Scientists Craig McClain and James Barry are researching the carbon sequestration that occurs when trees fall into the ocean (called a wood fall). This involves studying the marine creatures that eat the wood. McClain describes the experiment you see in this video.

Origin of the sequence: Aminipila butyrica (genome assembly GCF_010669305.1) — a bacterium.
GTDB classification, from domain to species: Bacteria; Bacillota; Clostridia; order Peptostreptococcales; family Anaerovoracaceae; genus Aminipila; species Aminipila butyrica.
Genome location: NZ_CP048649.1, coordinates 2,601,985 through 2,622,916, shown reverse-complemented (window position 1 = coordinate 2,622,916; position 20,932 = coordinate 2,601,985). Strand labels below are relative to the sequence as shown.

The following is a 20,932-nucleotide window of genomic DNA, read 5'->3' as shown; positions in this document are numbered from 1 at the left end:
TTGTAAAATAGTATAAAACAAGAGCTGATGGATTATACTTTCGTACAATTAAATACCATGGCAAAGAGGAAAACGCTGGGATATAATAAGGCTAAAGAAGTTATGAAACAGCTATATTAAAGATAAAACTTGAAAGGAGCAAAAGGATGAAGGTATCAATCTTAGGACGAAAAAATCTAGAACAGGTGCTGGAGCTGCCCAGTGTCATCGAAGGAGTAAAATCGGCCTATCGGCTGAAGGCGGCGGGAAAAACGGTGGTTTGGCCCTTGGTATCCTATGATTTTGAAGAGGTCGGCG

In 2006, Jim Barry (Monterey Bay Aquarium) and I chunked 36 logs overboard to begin to examine wood fall communities. Chunked may be a strong verb for sending them down on a benthic elevator. Once on the bottom, a remotely operated vehicle dispersed them over a 1600 square foot area now affectionately referred to as Deadwood. In 2011 and 2013, we retrieved these wood falls. On the surface, I and others picked through the once solid but now bore-riddled and crumbling logs for Xylophaga, limpets, worms, snails, and other wee beasties. As we picked through the rotting wood carcasses, my level of excitement was only matched by the sulfidic, rotten egg, stench of decomposition.The process is presented here in a souped-up musical video that is as entertaining as it is informative. McClain and Barry’s future plans involve a collaboration with David Hong of Duke University to analyze isotope compositions of the marine life that eats wood to construct a “food web” of the wood fall community.(via Metafilter)